O is for Om (Meditation)

Meditating is any technique which enables us to relax our body and our mind, and to free our mind of unnecessary thoughts. Eastern civilizations have been practicing this for thousands of years; just “knowing” that it improves the health of the mind, body and soul. They often practiced to achieve certain outcomes e.g. rejuvenation of the mind and nervous system, to let go of disease-causing thought patterns, muscular relaxation and self-development.

Chronic renal failure responds dramatically to the practice of meditation, and for this reason it is recommended to become part of your daily or weekly routine.

Today studies now prove what the ancients already knew, showing the following physiological changes:

  • Slower heart rate
  • Slower breathing rate
  • Lowered cortisol levels in the blood
  • Increased alpha brain waves, a brain wave associated with relaxation
  • Among many other physiological changes

P is for Protein & Phosphorus
Protein: Another important nutrient one must monitor its consumption of, is Protein. Protein is a misunderstood nutrient when it comes to chronic renal failure, as in some situation one needs to reduce protein, and in others it needs to be increased. What to do? Well, first up you need to speak to your naturopath, nutritionist or doctor for the best requirements for your condition. They will be able to tell you exactly your protein needs based on your stage of chronic renal failure.

For a complete breakdown of the levels of protein you need to be consuming for your stage of kidney disease please see my in-depth article: The Definitive Guide on Protein and Kidney Disease

Phosphorus: The kidneys regulate the mineral phosphorus in the blood stream, and for that reason when one has chronic renal failure this ability can become impaired, causing phosphorus levels to rise. Phosphorus at “healthy” levels helps build strong teeth and bones (among many other benefits), but when levels become high, phosphorus can the opposite effect, by leaching out calcium from the teeth and bones. This “leeched” calcium also makes its way to the blood stream causing abnormal calcium deposits, and too much phosphorus can cause itchy skin, bone pain, heart issues, or even death.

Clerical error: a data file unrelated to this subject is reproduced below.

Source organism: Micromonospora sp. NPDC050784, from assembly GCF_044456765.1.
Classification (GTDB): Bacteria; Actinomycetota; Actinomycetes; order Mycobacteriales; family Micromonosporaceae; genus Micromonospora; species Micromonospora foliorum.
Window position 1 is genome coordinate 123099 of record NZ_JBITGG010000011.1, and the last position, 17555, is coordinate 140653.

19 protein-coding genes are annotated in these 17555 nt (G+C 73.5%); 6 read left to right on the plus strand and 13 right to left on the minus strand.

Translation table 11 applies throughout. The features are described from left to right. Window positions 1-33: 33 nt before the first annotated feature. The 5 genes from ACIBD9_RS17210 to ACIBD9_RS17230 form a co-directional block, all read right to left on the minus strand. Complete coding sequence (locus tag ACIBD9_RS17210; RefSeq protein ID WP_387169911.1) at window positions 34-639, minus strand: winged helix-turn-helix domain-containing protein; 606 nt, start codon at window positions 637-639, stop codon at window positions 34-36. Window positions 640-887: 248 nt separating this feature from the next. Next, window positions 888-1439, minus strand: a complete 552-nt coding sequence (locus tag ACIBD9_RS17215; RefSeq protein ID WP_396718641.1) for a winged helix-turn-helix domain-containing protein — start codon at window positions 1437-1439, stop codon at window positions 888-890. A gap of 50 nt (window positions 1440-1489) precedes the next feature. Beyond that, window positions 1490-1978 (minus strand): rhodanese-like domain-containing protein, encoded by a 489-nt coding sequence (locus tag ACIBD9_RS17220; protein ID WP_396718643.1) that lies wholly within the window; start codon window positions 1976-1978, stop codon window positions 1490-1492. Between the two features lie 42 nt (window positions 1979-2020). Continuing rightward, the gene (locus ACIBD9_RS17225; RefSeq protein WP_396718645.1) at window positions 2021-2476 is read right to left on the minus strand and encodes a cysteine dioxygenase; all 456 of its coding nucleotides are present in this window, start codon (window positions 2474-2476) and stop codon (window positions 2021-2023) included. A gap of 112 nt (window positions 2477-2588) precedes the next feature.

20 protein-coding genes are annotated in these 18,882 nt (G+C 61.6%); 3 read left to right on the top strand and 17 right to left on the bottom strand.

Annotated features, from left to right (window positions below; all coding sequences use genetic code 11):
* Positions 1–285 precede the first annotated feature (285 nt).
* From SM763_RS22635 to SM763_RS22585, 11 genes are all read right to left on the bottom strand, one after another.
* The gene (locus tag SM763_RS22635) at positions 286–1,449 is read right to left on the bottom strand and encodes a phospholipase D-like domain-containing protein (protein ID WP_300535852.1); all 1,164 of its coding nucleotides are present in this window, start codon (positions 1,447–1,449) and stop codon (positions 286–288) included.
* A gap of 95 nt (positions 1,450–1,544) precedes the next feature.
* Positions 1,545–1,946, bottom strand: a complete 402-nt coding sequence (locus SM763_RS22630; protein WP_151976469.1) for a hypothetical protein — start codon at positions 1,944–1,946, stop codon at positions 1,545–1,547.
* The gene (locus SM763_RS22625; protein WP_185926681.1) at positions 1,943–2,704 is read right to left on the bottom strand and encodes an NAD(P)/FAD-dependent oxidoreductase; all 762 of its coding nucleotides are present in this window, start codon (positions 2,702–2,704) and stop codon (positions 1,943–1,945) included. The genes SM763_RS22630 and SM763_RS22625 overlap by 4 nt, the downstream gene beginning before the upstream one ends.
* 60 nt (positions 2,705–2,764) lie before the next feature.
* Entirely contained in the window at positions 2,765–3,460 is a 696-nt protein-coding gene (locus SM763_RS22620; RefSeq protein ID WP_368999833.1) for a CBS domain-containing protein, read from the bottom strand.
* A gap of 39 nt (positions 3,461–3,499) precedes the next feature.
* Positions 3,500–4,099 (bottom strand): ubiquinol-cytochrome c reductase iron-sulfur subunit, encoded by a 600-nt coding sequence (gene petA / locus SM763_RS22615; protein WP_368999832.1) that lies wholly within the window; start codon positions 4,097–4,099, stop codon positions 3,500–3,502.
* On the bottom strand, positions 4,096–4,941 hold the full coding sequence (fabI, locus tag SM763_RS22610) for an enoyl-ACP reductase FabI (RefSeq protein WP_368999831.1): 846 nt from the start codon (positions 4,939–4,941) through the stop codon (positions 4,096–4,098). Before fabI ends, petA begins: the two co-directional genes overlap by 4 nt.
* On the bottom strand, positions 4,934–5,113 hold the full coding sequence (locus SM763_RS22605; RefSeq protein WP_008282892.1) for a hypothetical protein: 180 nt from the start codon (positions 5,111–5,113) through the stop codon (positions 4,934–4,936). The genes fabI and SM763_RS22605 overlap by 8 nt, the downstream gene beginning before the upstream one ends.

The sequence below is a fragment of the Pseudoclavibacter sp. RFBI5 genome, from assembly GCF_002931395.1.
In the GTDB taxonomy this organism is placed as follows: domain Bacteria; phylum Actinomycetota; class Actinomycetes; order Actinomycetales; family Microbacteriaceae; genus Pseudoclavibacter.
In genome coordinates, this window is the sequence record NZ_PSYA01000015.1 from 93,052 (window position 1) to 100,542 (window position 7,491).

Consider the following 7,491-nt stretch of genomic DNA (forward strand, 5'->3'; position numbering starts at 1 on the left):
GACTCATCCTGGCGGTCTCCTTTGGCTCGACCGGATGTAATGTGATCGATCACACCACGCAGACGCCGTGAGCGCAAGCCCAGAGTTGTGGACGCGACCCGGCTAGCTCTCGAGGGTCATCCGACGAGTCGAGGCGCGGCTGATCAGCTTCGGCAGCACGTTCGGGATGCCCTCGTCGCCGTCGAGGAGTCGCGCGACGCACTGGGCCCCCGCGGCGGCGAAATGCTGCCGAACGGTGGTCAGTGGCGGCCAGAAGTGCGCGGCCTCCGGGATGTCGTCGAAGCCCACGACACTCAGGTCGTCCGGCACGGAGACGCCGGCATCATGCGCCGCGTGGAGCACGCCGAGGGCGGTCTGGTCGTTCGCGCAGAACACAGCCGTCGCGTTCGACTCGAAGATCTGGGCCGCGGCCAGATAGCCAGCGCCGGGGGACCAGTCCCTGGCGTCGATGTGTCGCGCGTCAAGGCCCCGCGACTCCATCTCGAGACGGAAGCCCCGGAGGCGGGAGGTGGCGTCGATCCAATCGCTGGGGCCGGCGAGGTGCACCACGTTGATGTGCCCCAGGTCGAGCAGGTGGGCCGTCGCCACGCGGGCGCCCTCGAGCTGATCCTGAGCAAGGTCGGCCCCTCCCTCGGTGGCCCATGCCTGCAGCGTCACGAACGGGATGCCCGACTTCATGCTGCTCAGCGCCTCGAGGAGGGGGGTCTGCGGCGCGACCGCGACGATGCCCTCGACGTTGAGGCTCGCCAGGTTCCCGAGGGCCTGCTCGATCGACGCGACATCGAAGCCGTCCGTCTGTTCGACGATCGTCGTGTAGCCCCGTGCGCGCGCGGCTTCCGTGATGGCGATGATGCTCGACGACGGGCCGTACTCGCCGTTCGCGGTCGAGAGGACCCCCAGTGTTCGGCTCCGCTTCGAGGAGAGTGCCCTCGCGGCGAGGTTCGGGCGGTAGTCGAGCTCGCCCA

The important thing to note is that not all sufferers of chronic renal failure will develop high phosphate levels, and therefore you need to always confirm your levels with a blood test.

To know the recommended phosphorus daily allowance for stage of kidney disease, please see this article.

Q is for Qi Gongchronic renal failure
Qigong is another practice that I recommend for those suffering with chronic renal failure, for it is rejuvenating qualities for the body and mind; which is oh so necessary for individuals with chronic renal failure.

What is Qigong? Qigong is the practice of aligning the breath, body, and mind as one, and harnessing and working with the vital force (Chi) that exists within and all around us. Through this, a deeper connection to yourself and life is established and greater awareness and peace is achieved. Although Qigong is not as well known as Tai Chi, Qigong and Tai Chi share a similar philosophy, technique, and origin. In fact many people mistake Qigong for Tai Chi when practiced.

In my blog post 10 Ways To Improve Kidney Function Without Leaving Home I talk more in depth about the benefits of Qigong in chronic renal failure, and provide a video showing how enhance your kidney energy through Qigong.

The Ultimate A to Z Guide to Chronic Renal Failure (Part 1)


In today’s article I want to talk to you about chronic renal failure; what it is, what causes it, the best blood tests, and a whole lot more. However, today I want to do something a little different, I want to break it down in to an A to Z guide so you can quickly reference the major key topics – so in that way you have a valuable resource to refer back to in the future.